That is until Tokugawa Ieyasu began delegating urban planning and development tasks to various daimyō as part of their sankin-kōtai service. As I mentioned in my last article, one of the daimyō tapped for carrying out river work, was one 松平忠吉 Matsudaira Tadayoshi[vi]. This dude was actually the 4th son of Ieyasu and the lord of 忍藩 Oshi Han Oshi Domain which is now present Gyōda, Saitama[vii].

Reconstruction of Oshi Castle in Gyoda. It's actually rebuilt in the wrong location. The castle's honmaru (main keep) is now an elementary school. But many areas of this sleepy, farming town retain place names referencing the castle.

Reconstruction of Oshi Castle in Gyoda. It’s actually rebuilt in the wrong location. The castle’s honmaru (main keep) is now an elementary school. But many areas of this sleepy, farming town retain place names referencing the castle.

 

As it turns out, the lord of Tatebayashi at the time[viii], one 秋元 長朝 Akimoto Nagatomo also worked on these flood control projects. 伊奈 忠次 Ina Tadatsugu lord of 小室藩 Komura Han Komura Domain (present day 北足立郡 Kita Adachi-gun North Adachi District, Saitama) was also asked to help out. The lord of  総社藩 Sōja Han Sōja Domain located in present day 前橋 Maebashi in Gun’ma Prefecture was also called upon to implement development of the river path.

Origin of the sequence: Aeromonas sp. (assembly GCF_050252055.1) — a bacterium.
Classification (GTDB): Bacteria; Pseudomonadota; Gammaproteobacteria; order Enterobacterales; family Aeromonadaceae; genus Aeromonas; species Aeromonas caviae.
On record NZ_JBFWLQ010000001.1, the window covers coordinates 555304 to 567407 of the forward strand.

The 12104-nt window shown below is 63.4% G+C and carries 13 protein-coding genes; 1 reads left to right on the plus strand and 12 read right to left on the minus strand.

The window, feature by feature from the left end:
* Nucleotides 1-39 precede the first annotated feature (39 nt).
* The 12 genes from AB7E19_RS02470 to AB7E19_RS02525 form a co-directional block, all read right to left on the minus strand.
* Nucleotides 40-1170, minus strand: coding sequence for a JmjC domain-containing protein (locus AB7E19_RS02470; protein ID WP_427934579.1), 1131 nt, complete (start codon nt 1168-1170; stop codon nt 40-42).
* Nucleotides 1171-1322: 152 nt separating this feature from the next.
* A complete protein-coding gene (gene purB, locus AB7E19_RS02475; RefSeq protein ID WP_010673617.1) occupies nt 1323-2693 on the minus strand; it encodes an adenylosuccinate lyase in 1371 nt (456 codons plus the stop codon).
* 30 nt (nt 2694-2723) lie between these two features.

Initially, I didn’t know why Matsudaira Tadayoshi was asked to work on this particular project (and the Sumidagawa), but if I had to guess it would be because the lords of Oshi Domain were already trying to temper and control the Tonegawa in their own domain at Ai no Kawa. But seeing the daimyō from Sōja, Tatebayashi, Oshi, and Komura in that order got me thinking. Perhaps it was because they all lived in territories through which the river flowed. As such, they already had experience dealing with this river, or by the thinking of the time, they “owned” responsibility of the Tonegawa – ie; since the major confluence that ran to Edo Bay started in and ran through their respective territories so it was their mess to clean up. That’s just my speculation, but that’s definitely something to think about[ix].

 

The Tone River as it flows throw Maebashi (present day Gunma Prefecture).

The Tone River as it flows throw Maebashi (present day Gunma Prefecture).

 

A Quick Note About the Establishment of Edo as a Capital City
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What differentiates Ieyasu from the other 武将 bushō warlords before him – and indeed about the other shōgunates before him – is that more than being a general, he had a vision of governance and urban planning[x]. He also had enough kids to ensure proper dynastic succession[xi]. His plans were executed so much better than those of the Kamakura or Ashikaga shōgunates. In my humble opinion, the success of the 徳川幕府 Tokugawa Bakufu Tokugawa Shōgunate doesn’t lie in the fact that Ieyasu became shōgun. It all lays in the fact that Ieyasu set up a tactical administration of the realm that brought everyone into compliance with his system and that his subordinate daimyō actually obeyed his edicts.

Wikipedia actually lists 4 reasons Ieyasu and the shōgunate put such a high priority on taming the Tonegawa. It’s actually an interesting list: